- Mandatory evacuation orders have been issued to more than six communities near Markleville.
- Wildfires burning in 13 states have burned more than 1,800 square miles.
- Wildfires in the West have been fueled by intense heat waves this summer.
A massive fire near Lake Tahoe forced hundreds to flee to more than 30 square miles on Sunday, one of more than 80 big fires broke out Across the hot, drought-hit West, fire officials said.
Authorities in Humboldt-Toiyabe National Forest have issued mandatory evacuation orders to more than six communities and two campgrounds near tiny Markleeville, California, a town of less than 200 people located 35 miles southeast of Lake Tahoe. The Tamarack fire, which broke out two weeks ago, has also closed a highway and some smaller roads.
Wildfires burning Sunday in 13 states have burned more than 1,800 square miles from Alaska to California and from Minnesota to New Mexico. Nearly 20,000 firefighters were working to keep the fires out.
Among other major fires, the Bootleg Fire in southern Oregon has engulfed more than 460 square miles and destroyed at least 67 homes. The fire, which is 22% contained, has forced 2,000 people to evacuate and threatens 5,000 buildings.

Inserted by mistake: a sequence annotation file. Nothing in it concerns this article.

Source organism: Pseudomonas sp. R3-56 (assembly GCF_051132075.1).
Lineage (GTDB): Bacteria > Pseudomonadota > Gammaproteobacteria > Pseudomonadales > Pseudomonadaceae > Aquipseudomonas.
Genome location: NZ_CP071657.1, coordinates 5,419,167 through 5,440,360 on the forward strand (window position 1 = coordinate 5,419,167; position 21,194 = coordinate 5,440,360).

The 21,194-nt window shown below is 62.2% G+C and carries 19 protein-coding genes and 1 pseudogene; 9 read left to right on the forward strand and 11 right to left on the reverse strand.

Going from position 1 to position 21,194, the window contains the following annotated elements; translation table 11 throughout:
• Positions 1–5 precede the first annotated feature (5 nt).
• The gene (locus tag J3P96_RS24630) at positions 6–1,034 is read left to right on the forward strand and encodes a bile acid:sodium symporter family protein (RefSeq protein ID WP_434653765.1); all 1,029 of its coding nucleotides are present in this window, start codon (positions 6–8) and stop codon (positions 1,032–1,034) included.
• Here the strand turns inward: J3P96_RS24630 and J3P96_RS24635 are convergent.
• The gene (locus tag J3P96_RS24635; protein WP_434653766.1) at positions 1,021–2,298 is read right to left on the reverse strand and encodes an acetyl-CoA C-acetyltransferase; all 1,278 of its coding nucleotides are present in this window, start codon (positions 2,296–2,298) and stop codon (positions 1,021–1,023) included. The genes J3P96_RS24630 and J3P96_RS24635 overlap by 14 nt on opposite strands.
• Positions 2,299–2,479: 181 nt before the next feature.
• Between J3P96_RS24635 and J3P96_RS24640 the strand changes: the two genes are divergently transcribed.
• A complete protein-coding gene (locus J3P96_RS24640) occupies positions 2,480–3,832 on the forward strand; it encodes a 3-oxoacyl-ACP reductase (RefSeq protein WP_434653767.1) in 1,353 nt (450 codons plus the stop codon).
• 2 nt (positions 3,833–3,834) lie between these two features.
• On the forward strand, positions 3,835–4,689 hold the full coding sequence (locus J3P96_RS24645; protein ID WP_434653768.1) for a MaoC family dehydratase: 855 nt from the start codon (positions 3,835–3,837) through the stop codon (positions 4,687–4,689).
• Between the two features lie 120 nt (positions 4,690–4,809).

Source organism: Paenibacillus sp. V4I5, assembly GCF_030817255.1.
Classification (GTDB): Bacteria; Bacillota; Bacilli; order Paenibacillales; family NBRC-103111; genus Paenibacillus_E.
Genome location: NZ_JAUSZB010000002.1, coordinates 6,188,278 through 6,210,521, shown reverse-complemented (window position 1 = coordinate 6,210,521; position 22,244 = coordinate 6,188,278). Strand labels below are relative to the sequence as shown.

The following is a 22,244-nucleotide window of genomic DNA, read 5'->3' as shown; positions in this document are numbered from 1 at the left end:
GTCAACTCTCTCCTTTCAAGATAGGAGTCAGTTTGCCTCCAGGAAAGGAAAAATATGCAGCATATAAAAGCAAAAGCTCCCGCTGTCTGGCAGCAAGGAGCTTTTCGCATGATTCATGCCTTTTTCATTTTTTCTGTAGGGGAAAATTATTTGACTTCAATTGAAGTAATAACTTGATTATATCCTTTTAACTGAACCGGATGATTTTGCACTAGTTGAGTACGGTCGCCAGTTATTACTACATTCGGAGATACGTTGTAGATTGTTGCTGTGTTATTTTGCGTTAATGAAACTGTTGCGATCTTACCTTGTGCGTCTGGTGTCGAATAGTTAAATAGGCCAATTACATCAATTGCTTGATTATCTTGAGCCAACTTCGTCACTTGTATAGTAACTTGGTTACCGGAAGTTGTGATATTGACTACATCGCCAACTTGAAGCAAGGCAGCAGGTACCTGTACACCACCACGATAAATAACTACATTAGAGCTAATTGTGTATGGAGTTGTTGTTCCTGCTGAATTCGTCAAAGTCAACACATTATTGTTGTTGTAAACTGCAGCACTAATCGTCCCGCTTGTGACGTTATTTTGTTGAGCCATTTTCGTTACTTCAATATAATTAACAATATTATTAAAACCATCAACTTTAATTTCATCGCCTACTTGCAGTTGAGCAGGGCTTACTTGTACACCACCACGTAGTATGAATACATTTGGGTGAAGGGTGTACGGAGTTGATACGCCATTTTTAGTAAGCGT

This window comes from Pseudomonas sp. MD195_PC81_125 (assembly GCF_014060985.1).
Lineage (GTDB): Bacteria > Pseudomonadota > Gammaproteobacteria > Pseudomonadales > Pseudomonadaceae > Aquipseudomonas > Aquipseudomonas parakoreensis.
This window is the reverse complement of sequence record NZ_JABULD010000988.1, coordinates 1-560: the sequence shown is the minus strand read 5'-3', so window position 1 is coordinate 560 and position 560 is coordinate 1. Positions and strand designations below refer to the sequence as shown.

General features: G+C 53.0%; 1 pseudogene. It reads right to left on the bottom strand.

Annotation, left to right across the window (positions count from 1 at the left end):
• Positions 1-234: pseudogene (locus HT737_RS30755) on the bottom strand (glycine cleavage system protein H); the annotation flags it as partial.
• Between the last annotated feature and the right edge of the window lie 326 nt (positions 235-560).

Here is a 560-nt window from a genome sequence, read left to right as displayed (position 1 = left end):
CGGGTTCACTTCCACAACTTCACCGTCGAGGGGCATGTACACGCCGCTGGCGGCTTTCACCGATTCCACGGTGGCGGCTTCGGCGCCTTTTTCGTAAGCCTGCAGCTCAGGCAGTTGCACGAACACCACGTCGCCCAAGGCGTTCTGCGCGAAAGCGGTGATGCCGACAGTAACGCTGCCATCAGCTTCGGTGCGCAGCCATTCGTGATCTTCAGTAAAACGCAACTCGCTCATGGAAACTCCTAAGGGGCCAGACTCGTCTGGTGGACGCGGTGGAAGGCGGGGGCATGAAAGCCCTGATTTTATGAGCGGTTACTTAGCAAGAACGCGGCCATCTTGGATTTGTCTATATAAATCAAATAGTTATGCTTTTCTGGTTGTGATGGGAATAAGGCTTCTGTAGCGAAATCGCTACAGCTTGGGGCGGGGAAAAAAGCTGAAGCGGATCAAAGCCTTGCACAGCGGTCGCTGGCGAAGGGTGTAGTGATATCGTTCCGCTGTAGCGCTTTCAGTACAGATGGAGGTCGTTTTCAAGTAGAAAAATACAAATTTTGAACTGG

The Beckworth compound fire in California near the Nevada border has burned more than 160 square miles and is 70% contained.
In Nevada, more than 500 firefighters battling the Tamarack fire faced a red flag warning, meaning that warm temperatures, extremely low humidity and strong winds were conspiring to produce an increased hazard.
Wildfires are burning near the most dangerous locations in the United States Fire near Paradise, California
“Firefighters will continue to actively suppress the fire where they can do so safely,” fire managers said in an update. “The crews will focus on preserving life and property by protecting points of structures and placing containment lines where possible.”
The fire was so fierce that the bicycle race called for it “Ride death” can not risk ي.
“We are deeply saddened to report that due to the rapidly growing Tamarack fire, the death ride for tomorrow has been cancelled,” the race organizers said on their website. “Please pray for the Markleeville community, and first responders from multiple agencies who are working to contain the fire.”
Residents, would-be cyclists and spectators were forced to flee. Paul Burgess, who drove from Los Angeles to take part in the ride, said most of the cyclists he met were grateful to be away from the fire hazard.
“They just said that’s the case,” Burgess said. “It’s part of climate change somewhat, it’s part of a lot of fuels that aren’t being burned, the humidity is low, the fuel moisture levels are low, and… across the state, many parts of it are like tinderbox.”
Kelly Bennington and her family were camping near the city on Friday when they were asked to leave.
“It happened very quickly,” Bennington said. “We left our tents, a hammock and some food, but we got most of our things, pushed our two children into the car and left.”
Contributing: The Associated Press